So if you are a working mother and you are breastfeeding your child after six months of age, then the dependency of the child on the breastmilk is reduced. So, whenever you are back home or before going to work, you can breastfeed your child. Also, in India according to the Maternity Leave Act, 2017, there is a provision of six months of paid maternity leave which helps a working woman to a huge extent. However, it helps only those women who work in an establishment that has more than 10 women and does not help women working in unorganized sector, it is still a definitive step forward for working women.

Also Read: Good Samaritan Compiles List Of Breast Milk Donors For Infants Who Lost Mothers To COVID-19

NDTV – Dettol Banega Swasth India campaign is an extension of the five-year-old Banega Swachh India initiative helmed by Campaign Ambassador Amitabh Bachchan. It aims to spread awareness about critical health issues facing the country. In wake of the current COVID-19 pandemic, the need for WASH (WaterSanitation and Hygiene) is reaffirmed as handwashing is one of the ways to prevent Coronavirus infection and other diseases. The campaign highlights the importance of nutrition and healthcare for women and children to prevent maternal and child mortality, fight malnutrition, stunting, wasting, anaemia and disease prevention through vaccines. Importance of programmes like Public Distribution System (PDS), Mid-day Meal Scheme, POSHAN Abhiyan and the role of Aganwadis and ASHA workers are also covered. Only a Swachh or clean India where toilets are used and open defecation free (ODF) status achieved as part of the Swachh Bharat Abhiyan launched by Prime Minister Narendra Modi in 2014, can eradicate diseases like diahorrea and become a Swasth or healthy India. The campaign will continue to cover issues like air pollutionwaste managementplastic banmanual scavenging and sanitation workers and menstrual hygiene


Coronavirus has spread to 195 countries. The total confirmed cases worldwide are 22,95,44,435 and 47,08,190 have died; 19,20,52,504 are active cases and 3,27,83,741 have recovered as on September 22, 2021 at 3:49 am.


3,35,31,498 26,964Cases
3,27,83,741 34,167Recovered
4,45,768 383Deaths
In India, there are 3,35,31,498 confirmed cases including 4,45,768 deaths. The number of active cases is 3,01,989 and 3,27,83,741 have recovered as on September 22, 2021 at 2:30 am.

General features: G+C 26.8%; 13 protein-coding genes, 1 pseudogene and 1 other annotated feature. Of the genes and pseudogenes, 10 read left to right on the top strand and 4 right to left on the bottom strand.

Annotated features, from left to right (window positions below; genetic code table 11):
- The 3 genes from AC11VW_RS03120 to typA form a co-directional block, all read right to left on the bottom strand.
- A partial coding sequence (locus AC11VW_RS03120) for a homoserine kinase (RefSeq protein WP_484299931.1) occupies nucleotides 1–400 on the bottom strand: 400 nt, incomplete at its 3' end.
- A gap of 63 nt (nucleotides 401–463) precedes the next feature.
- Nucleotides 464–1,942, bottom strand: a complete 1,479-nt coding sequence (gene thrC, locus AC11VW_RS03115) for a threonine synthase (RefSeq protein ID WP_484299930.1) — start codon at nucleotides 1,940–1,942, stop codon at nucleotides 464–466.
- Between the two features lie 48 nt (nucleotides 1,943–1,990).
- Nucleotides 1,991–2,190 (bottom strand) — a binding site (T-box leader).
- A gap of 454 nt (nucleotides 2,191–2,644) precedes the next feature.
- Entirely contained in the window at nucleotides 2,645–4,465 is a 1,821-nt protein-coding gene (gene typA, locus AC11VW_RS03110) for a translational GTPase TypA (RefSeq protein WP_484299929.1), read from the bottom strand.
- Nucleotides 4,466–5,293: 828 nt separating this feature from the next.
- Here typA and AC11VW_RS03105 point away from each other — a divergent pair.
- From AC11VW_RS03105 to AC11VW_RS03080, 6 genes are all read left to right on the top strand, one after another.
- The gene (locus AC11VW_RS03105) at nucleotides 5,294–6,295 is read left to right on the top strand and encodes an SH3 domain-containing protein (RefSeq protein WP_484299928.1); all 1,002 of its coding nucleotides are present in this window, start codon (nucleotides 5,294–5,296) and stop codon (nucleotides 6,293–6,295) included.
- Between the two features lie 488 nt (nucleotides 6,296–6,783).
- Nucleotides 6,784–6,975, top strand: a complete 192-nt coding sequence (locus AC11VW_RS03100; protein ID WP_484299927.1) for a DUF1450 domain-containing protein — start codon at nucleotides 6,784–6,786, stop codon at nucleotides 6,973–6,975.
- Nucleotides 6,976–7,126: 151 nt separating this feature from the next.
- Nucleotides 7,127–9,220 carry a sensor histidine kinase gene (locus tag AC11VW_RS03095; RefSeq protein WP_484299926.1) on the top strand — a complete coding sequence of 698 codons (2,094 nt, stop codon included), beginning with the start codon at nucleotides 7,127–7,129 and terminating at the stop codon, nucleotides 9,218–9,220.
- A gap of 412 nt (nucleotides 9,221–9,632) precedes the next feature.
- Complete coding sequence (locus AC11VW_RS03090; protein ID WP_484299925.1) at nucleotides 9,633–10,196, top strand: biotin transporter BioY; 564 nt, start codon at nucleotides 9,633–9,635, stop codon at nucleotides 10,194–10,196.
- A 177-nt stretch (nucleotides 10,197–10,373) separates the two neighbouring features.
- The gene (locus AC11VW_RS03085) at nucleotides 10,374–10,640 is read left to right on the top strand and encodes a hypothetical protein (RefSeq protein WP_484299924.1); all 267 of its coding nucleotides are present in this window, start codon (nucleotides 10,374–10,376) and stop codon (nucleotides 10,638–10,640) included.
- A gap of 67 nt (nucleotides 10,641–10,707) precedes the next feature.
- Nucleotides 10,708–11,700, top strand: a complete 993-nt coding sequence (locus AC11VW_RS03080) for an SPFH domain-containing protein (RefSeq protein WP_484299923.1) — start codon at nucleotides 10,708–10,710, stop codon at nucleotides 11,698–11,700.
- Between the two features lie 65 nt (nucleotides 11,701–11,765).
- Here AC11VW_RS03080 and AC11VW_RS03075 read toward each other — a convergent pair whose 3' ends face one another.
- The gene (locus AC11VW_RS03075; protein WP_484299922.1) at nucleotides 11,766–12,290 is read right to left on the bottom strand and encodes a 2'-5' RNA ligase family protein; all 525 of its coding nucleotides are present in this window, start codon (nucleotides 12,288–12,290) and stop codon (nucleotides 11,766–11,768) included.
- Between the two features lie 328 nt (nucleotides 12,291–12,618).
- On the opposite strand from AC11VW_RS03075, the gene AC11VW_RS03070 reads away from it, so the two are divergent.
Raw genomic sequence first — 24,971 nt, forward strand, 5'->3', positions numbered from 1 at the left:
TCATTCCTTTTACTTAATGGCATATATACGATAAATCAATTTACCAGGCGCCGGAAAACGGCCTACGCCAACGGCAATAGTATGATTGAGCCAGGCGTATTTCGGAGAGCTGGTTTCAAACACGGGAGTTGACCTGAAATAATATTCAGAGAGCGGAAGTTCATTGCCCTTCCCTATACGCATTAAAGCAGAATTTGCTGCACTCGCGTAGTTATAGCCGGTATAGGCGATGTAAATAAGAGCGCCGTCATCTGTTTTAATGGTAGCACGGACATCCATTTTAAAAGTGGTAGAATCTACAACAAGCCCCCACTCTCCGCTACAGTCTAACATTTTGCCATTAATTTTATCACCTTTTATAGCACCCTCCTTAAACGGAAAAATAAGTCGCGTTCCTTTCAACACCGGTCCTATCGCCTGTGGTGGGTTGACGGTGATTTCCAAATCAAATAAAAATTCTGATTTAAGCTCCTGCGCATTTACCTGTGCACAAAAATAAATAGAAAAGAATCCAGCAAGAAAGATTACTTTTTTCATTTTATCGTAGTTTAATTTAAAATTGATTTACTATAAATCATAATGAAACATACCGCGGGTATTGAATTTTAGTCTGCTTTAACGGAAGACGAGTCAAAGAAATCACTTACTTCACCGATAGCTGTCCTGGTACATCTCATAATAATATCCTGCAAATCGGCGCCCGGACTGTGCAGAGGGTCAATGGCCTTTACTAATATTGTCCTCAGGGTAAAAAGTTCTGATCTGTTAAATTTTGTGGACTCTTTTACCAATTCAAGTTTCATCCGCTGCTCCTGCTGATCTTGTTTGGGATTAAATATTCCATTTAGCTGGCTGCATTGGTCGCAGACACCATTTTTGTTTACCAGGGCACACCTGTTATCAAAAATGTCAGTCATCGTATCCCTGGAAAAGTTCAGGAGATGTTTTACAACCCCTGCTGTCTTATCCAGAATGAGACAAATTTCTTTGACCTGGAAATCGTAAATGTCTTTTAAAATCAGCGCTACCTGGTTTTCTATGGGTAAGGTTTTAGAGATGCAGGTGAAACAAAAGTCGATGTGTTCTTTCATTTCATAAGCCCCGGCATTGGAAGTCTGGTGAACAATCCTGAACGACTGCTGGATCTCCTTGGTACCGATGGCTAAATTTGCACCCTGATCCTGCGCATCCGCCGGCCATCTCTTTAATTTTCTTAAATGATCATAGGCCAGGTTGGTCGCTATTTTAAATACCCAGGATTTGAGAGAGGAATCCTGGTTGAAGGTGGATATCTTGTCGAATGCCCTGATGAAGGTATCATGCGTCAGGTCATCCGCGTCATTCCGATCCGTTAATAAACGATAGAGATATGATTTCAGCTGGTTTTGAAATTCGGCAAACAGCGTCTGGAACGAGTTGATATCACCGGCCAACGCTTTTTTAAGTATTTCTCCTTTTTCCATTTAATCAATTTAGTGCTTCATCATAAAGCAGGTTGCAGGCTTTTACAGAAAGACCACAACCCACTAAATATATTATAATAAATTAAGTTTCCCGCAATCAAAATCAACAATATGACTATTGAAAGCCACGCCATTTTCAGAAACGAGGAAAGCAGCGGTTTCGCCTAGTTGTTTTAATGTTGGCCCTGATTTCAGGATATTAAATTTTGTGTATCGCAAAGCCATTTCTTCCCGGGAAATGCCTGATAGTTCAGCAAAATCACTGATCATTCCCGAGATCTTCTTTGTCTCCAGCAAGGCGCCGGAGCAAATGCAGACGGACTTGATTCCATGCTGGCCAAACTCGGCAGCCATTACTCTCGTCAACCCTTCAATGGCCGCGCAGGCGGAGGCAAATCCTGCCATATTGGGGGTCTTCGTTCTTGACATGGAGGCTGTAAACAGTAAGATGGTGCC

State Details

State Cases Active Recovered Deaths

65,27,629 3,131

44,269 960

63,44,744 4,021

1,38,616 70


45,39,926 15,768

1,61,765 5,813

43,54,264 21,367

23,897 214


29,69,361 818

13,769 617

29,17,944 1,414

37,648 21

Tamil Nadu

26,48,688 1,647

16,993 9

25,96,316 1,619

35,379 19

Andhra Pradesh

20,40,708 1,179

13,905 483

20,12,714 1,651

14,089 11

Uttar Pradesh

17,09,693 13

194 0

16,86,612 13


West Bengal

15,62,710 537

7,741 69

15,36,291 592

18,678 14


14,38,556 39

400 21

14,13,071 18



10,21,216 462

4,844 103

10,08,226 560

8,146 5


10,05,120 26

297 0

9,91,260 26



9,54,275 12

99 8

9,45,222 4



8,25,751 14

133 0

8,15,536 14


Madhya Pradesh

7,92,410 8

90 6

7,81,803 14



7,70,754 8

328 12

7,60,618 20



7,25,907 6

60 9

7,16,188 15



6,63,906 244

4,938 53

6,55,061 296

3,907 1


6,01,359 36

304 3

5,84,554 37

16,501 2


5,98,864 441

5,081 97

5,87,970 338

5,813 6


3,48,139 14

65 10

3,42,941 4



3,43,405 12

249 18

3,35,765 29

7,391 1

Jammu And Kashmir

3,28,214 145

1,450 11

3,22,345 154

4,419 2

Himachal Pradesh

2,17,403 263

1,715 99

2,12,033 162

3,655 2


1,75,690 107

886 76

1,71,507 29

3,297 2


1,25,618 101

922 55

1,22,864 46



1,18,870 197

2,174 9

1,14,861 203

1,835 3


83,956 51

353 7

82,794 44



82,815 1,355

15,363 223

67,184 1,127

268 5


79,817 150

1,878 18

76,558 167

1,381 1


65,195 7

44 3

64,333 4


Arunachal Pradesh

54,190 64

413 3

53,504 60

273 1


31,014 43

627 27

30,007 70



30,959 52

470 3

29,832 46

657 3


20,743 6

144 6



Dadra And Nagar Haveli


0 0




10,360 1

9 1



Andaman And Nicobar Islands

7,607 7

17 4

7,461 3